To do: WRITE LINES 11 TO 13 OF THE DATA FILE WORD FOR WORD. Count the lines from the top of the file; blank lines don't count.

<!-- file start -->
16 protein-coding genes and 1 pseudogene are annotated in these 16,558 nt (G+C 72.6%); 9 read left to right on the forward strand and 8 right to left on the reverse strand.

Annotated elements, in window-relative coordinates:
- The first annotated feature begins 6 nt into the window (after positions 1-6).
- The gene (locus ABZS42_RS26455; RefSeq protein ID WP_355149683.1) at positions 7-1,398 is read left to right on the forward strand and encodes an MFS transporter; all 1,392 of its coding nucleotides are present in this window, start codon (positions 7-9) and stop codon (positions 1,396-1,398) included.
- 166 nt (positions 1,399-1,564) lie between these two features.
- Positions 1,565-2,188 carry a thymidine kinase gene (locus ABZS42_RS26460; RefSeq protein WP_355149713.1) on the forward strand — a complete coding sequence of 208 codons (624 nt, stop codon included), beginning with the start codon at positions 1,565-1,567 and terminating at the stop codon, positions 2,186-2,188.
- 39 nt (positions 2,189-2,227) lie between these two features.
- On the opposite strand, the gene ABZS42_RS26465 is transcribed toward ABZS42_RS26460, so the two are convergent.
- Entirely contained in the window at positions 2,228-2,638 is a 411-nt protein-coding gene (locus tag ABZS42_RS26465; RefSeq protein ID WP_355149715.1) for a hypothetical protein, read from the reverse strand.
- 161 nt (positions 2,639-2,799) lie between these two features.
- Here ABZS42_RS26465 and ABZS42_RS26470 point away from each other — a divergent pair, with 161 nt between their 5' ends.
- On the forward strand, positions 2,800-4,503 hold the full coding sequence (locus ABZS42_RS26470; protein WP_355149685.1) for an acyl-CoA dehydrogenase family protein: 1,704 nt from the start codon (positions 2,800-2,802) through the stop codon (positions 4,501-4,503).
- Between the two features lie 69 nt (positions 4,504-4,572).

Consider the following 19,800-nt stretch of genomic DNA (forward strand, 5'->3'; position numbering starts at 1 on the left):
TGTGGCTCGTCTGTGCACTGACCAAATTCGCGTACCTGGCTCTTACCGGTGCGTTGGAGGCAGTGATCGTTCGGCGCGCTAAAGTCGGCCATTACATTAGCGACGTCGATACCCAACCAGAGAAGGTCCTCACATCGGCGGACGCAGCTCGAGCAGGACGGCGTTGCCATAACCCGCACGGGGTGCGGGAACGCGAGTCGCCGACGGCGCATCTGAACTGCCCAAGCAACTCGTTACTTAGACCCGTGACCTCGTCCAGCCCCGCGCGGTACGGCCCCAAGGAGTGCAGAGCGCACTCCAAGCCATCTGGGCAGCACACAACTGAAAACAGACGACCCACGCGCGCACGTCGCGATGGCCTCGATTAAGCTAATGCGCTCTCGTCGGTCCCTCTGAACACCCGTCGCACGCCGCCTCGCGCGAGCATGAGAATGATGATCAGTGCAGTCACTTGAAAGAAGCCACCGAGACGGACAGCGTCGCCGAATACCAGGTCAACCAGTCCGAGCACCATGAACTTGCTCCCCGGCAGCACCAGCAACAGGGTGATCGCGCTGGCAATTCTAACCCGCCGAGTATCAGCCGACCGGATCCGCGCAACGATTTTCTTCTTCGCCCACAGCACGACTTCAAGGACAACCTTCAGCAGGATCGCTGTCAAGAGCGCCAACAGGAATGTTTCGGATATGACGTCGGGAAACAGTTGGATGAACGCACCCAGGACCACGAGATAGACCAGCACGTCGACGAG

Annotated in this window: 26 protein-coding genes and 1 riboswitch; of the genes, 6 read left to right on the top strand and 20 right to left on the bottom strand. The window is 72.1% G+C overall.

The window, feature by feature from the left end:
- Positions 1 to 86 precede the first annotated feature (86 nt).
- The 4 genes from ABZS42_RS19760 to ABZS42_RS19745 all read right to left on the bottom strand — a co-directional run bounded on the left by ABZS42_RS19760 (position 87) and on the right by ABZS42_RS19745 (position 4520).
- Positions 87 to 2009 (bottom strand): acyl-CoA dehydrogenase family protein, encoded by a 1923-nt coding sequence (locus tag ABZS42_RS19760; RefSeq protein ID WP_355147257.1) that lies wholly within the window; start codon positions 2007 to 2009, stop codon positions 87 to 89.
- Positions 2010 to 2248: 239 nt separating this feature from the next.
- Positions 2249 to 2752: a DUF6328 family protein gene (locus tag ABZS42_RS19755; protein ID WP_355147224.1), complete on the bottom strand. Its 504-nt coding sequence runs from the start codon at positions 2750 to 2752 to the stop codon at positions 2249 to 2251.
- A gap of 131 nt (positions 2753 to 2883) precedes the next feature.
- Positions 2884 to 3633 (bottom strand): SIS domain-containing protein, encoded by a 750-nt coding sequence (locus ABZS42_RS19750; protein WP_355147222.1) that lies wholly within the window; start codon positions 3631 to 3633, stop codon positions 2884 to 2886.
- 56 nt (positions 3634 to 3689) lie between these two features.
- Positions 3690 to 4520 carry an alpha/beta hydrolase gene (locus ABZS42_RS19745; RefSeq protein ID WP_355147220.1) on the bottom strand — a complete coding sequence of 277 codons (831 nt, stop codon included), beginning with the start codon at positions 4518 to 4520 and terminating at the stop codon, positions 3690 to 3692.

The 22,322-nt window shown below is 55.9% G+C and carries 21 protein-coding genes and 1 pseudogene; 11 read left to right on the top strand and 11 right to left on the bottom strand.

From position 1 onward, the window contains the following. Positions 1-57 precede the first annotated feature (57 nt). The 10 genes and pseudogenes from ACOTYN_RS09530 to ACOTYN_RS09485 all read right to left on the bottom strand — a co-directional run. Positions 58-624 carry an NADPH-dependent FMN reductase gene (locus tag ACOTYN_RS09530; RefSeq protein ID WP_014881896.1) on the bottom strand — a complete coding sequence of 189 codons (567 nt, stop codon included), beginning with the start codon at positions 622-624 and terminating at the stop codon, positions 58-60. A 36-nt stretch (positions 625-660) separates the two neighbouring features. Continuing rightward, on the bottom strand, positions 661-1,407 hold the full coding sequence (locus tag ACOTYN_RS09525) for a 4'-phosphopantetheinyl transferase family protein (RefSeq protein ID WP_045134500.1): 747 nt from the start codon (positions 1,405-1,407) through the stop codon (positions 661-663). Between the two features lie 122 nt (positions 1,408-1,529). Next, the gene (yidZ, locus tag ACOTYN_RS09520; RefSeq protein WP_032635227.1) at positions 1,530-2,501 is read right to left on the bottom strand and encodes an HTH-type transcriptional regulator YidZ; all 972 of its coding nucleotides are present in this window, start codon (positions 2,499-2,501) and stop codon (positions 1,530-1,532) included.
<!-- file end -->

- Here ABZS42_RS26465 and ABZS42_RS26470 point away from each other — a divergent pair, with 161 nt between their 5' ends.
- On the forward strand, positions 2,800-4,503 hold the full coding sequence (locus ABZS42_RS26470; protein WP_355149685.1) for an acyl-CoA dehydrogenase family protein: 1,704 nt from the start codon (positions 2,800-2,802) through the stop codon (positions 4,501-4,503).
- Between the two features lie 69 nt (positions 4,504-4,572).